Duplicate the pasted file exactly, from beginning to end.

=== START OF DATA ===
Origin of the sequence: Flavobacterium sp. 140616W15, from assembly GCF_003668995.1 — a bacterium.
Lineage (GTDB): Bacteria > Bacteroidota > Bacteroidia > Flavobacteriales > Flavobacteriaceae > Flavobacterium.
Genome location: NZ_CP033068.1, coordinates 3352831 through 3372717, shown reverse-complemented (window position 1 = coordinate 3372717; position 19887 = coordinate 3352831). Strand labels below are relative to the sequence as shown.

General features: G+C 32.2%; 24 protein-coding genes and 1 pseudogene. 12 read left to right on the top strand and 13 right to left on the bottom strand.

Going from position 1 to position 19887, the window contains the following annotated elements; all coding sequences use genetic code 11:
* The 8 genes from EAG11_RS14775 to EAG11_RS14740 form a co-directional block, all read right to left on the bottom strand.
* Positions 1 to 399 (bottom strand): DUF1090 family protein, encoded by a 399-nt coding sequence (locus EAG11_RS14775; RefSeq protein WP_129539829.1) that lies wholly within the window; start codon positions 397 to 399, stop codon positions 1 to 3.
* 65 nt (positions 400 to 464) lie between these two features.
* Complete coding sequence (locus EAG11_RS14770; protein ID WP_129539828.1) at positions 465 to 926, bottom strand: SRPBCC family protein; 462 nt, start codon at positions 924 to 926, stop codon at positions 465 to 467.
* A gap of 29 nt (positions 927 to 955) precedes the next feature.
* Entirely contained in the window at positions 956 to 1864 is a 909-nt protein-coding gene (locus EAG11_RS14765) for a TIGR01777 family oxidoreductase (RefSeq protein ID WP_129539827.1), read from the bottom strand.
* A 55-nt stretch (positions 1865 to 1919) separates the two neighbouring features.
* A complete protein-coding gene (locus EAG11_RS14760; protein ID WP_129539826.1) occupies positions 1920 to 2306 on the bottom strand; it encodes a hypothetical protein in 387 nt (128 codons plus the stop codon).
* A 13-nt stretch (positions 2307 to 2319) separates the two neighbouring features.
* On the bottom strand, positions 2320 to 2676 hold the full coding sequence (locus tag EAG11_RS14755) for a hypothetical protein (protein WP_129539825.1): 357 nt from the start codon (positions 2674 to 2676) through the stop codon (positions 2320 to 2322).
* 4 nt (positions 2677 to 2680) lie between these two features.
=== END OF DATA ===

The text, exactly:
Origin of the sequence: Flavobacterium sp. 140616W15, from assembly GCF_003668995.1 — a bacterium.
Lineage (GTDB): Bacteria > Bacteroidota > Bacteroidia > Flavobacteriales > Flavobacteriaceae > Flavobacterium.
Genome location: NZ_CP033068.1, coordinates 3352831 through 3372717, shown reverse-complemented (window position 1 = coordinate 3372717; position 19887 = coordinate 3352831). Strand labels below are relative to the sequence as shown.

General features: G+C 32.2%; 24 protein-coding genes and 1 pseudogene. 12 read left to right on the top strand and 13 right to left on the bottom strand.

Going from position 1 to position 19887, the window contains the following annotated elements; all coding sequences use genetic code 11:
* The 8 genes from EAG11_RS14775 to EAG11_RS14740 form a co-directional block, all read right to left on the bottom strand.
* Positions 1 to 399 (bottom strand): DUF1090 family protein, encoded by a 399-nt coding sequence (locus EAG11_RS14775; RefSeq protein WP_129539829.1) that lies wholly within the window; start codon positions 397 to 399, stop codon positions 1 to 3.
* 65 nt (positions 400 to 464) lie between these two features.
* Complete coding sequence (locus EAG11_RS14770; protein ID WP_129539828.1) at positions 465 to 926, bottom strand: SRPBCC family protein; 462 nt, start codon at positions 924 to 926, stop codon at positions 465 to 467.
* A gap of 29 nt (positions 927 to 955) precedes the next feature.
* Entirely contained in the window at positions 956 to 1864 is a 909-nt protein-coding gene (locus EAG11_RS14765) for a TIGR01777 family oxidoreductase (RefSeq protein ID WP_129539827.1), read from the bottom strand.
* A 55-nt stretch (positions 1865 to 1919) separates the two neighbouring features.
* A complete protein-coding gene (locus EAG11_RS14760; protein ID WP_129539826.1) occupies positions 1920 to 2306 on the bottom strand; it encodes a hypothetical protein in 387 nt (128 codons plus the stop codon).
* A 13-nt stretch (positions 2307 to 2319) separates the two neighbouring features.
* On the bottom strand, positions 2320 to 2676 hold the full coding sequence (locus tag EAG11_RS14755) for a hypothetical protein (protein WP_129539825.1): 357 nt from the start codon (positions 2674 to 2676) through the stop codon (positions 2320 to 2322).
* 4 nt (positions 2677 to 2680) lie between these two features.